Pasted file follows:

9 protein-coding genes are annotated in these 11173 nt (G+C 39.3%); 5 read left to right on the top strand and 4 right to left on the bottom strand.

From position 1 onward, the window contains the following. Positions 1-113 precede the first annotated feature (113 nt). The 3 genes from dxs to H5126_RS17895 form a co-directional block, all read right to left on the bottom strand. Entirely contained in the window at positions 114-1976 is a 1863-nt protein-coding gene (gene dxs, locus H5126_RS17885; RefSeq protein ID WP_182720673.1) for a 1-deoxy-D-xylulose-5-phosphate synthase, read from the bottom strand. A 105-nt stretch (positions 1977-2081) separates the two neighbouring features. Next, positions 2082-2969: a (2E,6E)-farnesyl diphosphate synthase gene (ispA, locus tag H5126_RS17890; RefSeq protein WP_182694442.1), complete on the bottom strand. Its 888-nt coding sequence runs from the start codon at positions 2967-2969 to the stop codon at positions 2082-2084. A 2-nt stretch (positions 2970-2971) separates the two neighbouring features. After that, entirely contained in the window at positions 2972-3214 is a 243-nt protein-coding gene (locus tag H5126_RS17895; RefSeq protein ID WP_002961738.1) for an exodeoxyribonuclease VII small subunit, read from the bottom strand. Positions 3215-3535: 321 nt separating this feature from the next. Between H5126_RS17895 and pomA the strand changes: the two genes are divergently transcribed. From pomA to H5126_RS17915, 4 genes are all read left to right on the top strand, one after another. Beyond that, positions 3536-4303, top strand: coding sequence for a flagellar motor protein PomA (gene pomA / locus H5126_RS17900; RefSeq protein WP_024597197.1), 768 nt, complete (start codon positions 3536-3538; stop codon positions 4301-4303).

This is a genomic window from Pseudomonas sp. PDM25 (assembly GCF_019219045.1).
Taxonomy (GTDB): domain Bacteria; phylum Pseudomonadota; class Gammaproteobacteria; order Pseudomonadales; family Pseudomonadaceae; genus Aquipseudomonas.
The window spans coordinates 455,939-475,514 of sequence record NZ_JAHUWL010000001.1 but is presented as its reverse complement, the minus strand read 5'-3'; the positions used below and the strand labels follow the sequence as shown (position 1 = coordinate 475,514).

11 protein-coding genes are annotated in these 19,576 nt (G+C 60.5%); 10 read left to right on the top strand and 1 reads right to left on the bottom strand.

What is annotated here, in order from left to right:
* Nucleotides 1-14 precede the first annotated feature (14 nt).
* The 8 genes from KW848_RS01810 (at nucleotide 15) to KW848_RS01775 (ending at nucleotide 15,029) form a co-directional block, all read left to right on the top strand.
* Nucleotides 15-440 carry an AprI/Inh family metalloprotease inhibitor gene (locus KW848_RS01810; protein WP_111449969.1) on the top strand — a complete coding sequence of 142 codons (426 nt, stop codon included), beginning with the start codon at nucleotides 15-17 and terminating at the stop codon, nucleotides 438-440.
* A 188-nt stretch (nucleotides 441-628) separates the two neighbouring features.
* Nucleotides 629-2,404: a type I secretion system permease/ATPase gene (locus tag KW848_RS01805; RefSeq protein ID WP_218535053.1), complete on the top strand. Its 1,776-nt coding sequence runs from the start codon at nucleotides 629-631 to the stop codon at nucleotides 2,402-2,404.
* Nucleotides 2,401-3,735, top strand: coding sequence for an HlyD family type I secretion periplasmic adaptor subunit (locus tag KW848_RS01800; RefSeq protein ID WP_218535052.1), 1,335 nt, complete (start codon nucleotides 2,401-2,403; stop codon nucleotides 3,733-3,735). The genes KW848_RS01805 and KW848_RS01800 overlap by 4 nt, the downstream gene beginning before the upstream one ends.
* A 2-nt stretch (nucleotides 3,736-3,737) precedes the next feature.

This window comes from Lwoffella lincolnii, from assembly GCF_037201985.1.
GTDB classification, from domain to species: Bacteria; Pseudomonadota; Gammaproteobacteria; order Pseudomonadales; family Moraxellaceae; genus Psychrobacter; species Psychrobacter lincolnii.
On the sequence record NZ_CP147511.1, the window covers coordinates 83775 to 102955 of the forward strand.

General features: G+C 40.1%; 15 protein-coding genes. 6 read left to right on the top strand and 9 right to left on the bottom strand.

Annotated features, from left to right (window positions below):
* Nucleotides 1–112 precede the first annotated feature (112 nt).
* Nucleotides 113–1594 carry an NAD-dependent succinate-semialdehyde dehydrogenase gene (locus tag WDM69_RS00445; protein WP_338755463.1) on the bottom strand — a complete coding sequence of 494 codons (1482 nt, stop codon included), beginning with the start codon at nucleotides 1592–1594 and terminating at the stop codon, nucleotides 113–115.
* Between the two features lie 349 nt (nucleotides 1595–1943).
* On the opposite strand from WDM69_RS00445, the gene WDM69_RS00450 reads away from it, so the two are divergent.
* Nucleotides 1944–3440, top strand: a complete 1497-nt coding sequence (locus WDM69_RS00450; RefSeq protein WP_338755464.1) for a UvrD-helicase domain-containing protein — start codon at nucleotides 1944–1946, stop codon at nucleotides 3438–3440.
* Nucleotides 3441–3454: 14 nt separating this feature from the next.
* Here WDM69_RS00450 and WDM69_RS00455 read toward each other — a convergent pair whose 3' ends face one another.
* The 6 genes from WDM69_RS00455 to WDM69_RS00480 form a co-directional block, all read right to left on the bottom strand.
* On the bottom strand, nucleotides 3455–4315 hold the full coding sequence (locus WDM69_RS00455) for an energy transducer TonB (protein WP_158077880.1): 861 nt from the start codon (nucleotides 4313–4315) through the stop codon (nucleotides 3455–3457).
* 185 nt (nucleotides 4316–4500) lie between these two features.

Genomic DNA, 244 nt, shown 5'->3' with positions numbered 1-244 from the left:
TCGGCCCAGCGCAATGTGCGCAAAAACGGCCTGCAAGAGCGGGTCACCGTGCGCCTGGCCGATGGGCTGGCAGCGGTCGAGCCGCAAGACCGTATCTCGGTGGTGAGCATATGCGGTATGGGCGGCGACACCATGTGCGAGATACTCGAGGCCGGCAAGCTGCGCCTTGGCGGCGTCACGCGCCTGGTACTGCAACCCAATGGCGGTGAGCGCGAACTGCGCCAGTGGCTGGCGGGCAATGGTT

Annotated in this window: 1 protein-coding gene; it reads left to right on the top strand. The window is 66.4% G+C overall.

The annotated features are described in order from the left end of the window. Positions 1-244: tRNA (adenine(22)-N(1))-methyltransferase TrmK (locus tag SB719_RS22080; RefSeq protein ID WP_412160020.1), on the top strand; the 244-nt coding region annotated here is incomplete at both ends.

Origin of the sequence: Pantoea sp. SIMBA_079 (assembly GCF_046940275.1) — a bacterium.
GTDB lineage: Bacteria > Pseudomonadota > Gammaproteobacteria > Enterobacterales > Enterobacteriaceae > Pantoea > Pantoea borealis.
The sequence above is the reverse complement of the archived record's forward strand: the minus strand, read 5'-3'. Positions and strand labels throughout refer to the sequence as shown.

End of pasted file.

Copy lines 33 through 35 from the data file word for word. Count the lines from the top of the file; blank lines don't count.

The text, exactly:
The annotated features are described in order from the left end of the window. Positions 1-244: tRNA (adenine(22)-N(1))-methyltransferase TrmK (locus tag SB719_RS22080; RefSeq protein ID WP_412160020.1), on the top strand; the 244-nt coding region annotated here is incomplete at both ends.

Origin of the sequence: Pantoea sp. SIMBA_079 (assembly GCF_046940275.1) — a bacterium.
GTDB lineage: Bacteria > Pseudomonadota > Gammaproteobacteria > Enterobacterales > Enterobacteriaceae > Pantoea > Pantoea borealis.